[1]: (Bosworth 2011) Bosworth, C E. 2011. ARMY ii. Islamic, to the Mongol period. www.iranicaonline.org/articles/army-ii

[2]: Fodor, Pal. “Ottoman Warfare, 1300-1453.” In The Cambridge History of Turkey, edited by Kate Fleet, Suraiya Faroqhi, and Reşat Kasaba, Cambridge: Cambridge University Press, 2009. P.193; Reuven Amitai, ‘Armies and Their Economic Basis in Iran and the Surrounding Lands, c.1000-1500’, in David O. Morgan and Anthony Reid (eds), The New Cambridge History of Islam: Volume 3. The Eastern Islamic World, Eleventh to Eighteenth Centuries (Cambridge: Cambridge University Press, 2010), pp.555, 557.

[3]: Fodor, Pal. “Ottoman Warfare, 1300-1453.” In The Cambridge History of Turkey, edited by Kate Fleet, Suraiya Faroqhi, and Reşat Kasaba, Cambridge: Cambridge University Press, 2009. P.193.

[4]: Reuven Amitai, ‘Armies and Their Economic Basis in Iran and the Surrounding Lands, c.1000-1500’, in David O. Morgan and Anthony Reid (eds), The New Cambridge History of Islam: Volume 3. The Eastern Islamic World, Eleventh to Eighteenth Centuries (Cambridge: Cambridge University Press, 2010), pp.555, 557.


Administrative Level:
6

levels.

1. Khan
2. Royal household and the high officials e.g. chief minster, tax officials. Later, some were granted land holdings to support them. [1]
_Central government_
"For all these dynasties - whose administrative infrastructures tended in any case to be derived from, or at least strongly influenced by, those of the ʿAbbasid Caliphate - there was a military affairs department (dīvān al-ǰayš, dīvān al-ʿarż/ʿāreż) in the central administration, headed by an official, normally a civilian, called the ṣāḥeb al-ǰayš or ʿāreż." [2]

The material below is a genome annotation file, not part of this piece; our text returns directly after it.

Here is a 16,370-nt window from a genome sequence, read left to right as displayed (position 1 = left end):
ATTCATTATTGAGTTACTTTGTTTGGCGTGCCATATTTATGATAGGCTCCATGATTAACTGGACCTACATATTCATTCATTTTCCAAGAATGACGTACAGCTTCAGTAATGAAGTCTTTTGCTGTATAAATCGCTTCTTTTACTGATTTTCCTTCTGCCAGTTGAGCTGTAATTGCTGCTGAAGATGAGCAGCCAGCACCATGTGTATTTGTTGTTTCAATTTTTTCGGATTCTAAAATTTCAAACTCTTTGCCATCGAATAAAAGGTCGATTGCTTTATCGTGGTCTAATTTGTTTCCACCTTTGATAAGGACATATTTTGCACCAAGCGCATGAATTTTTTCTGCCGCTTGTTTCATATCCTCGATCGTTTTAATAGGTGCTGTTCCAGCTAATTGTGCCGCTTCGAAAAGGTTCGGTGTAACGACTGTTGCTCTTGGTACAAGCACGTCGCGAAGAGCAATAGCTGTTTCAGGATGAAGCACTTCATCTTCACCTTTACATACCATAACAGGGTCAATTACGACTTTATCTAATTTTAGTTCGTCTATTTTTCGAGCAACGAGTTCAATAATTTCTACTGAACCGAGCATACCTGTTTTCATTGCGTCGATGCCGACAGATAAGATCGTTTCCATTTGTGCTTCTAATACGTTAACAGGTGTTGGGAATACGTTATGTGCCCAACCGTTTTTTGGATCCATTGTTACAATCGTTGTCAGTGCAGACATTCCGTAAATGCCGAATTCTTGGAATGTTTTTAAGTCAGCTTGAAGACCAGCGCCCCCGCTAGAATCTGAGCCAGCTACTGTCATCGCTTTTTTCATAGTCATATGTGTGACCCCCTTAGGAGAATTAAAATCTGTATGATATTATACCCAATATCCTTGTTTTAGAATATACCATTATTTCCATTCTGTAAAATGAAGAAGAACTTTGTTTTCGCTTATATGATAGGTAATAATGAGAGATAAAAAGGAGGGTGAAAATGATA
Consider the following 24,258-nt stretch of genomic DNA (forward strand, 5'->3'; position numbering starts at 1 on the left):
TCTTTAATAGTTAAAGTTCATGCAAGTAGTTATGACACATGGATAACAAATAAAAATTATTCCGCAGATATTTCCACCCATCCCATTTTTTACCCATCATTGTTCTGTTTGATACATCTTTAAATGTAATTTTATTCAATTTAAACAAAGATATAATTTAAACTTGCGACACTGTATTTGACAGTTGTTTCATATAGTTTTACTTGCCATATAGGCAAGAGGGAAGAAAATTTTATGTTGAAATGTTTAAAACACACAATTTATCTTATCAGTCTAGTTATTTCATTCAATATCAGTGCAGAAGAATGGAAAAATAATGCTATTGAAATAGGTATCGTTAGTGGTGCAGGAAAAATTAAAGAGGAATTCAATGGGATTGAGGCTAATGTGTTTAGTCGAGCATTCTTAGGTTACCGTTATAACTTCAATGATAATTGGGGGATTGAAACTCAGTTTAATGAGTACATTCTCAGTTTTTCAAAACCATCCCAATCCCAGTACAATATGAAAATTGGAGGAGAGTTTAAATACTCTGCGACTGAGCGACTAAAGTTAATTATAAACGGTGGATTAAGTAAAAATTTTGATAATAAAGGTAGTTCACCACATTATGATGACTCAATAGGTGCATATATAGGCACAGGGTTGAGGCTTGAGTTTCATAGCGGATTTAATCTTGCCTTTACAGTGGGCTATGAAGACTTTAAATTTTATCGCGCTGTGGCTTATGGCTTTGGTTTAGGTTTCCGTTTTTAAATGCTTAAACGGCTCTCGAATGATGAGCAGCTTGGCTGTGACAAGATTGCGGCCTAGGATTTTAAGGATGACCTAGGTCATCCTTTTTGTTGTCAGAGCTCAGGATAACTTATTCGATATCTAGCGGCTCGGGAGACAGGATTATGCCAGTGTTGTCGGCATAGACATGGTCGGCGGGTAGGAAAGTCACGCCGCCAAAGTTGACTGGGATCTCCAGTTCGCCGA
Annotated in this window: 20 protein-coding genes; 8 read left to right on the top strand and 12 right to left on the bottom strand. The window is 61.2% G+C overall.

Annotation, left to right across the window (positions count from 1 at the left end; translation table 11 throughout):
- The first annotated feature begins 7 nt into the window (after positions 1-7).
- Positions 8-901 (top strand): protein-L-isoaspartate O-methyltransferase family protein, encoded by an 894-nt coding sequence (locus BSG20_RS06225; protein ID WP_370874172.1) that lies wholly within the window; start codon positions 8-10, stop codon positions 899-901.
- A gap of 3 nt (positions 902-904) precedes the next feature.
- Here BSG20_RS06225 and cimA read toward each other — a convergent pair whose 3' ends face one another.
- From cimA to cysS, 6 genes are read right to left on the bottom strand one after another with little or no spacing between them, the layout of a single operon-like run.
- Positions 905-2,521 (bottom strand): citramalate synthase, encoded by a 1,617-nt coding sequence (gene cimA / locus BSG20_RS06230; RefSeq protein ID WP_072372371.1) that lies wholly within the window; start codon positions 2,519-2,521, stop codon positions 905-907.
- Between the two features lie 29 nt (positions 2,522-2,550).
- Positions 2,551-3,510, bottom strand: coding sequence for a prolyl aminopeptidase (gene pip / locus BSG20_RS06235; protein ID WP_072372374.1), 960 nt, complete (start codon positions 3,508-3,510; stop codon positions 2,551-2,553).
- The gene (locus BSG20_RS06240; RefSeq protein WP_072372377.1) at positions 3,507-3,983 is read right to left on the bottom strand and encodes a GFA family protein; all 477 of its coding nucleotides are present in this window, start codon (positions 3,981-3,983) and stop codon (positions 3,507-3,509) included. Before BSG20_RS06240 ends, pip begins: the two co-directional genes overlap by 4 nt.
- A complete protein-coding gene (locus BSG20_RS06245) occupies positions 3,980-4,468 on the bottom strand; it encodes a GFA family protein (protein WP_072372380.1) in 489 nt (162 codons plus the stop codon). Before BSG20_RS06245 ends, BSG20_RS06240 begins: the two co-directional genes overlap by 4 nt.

2. wazir [3] Persian historian Rashid al-Din was chief minister to Ghazan. [4] According to Rashid al-Din, the Mongols assessed the wazir on his ability to extract revenue. [3]
3. divans - Departments of state.
3. ṣāḥeb-e dīvān (postal service?)"These stations were in the charge of the ṣāḥeb-e dīvān, who had nāʾebs in the provinces." [5]
4. nāʾebs
5. Station master"Each station was to be run by a station master and to keep twenty horses for the government couriers" [5]
6. Stable hand inferred
_Provincial government_
2. Regional governors.Members of the Khan’s military retinue were appointed as regional governors to administer conquered territory. [6]
Local tax-farmers. "Apart from the shortage of liquid funds, because the Mongols had no officials capable of running the fiscal administration at the local level, it was convenient to place the responsibility for the provincial tax administration on the tax-farmers; and so the tax farm or moqāṭaʿa became the dominant fiscal institution of the Il-khanate... The tax-farmers were mainly local people—merchants, landowners, members of the bureaucracy, and amirs temporarily resident in the district. It was rare for them to be members of the Mongol military classes, perhaps partly because local people could be more easily coerced by the central government. " [7]

[1]: Morgan, David. The Mongols. 2nd ed. The Peoples of Europe. Malden, MA ; Oxford: Blackwell Publishing, 2007, pp.142-143.

[2]: (Bosworth 2011) Bosworth, C E. 2011. ARMY ii. Islamic, to the Mongol period. www.iranicaonline.org/articles/army-ii

[3]: (Morgan 2015, 67) Morgan, David. 2015. Medieval Persia 1040-1797. Routledge.

[4]: (Marshall 1993, 228) Marshall, Robert. 1993. Storm from the East: From Ghengis Khan to Khubilai Khan. University of California Press.

[5]: (Floor 1990) Floor, Willem. 1990. ČĀPĀR. www.iranicaonline.org/articles/capar-or-capar-turk

[6]: Fodor, Pal. “Ottoman Warfare, 1300-1453.” In The Cambridge History of Turkey, edited by Kate Fleet, Suraiya Faroqhi, and Reşat Kasaba, Cambridge: Cambridge University Press, 2009. P.193.

[7]: Ann K. S. Lambton, ’ECONOMY v. FROM THE ARAB CONQUEST TO THE END OF THE IL-KHANIDS (part 3)’ http://www.iranicaonline.org/articles/economy-5-part2


Professions
Professional Soldier:
absent
1256 CE 1303 CE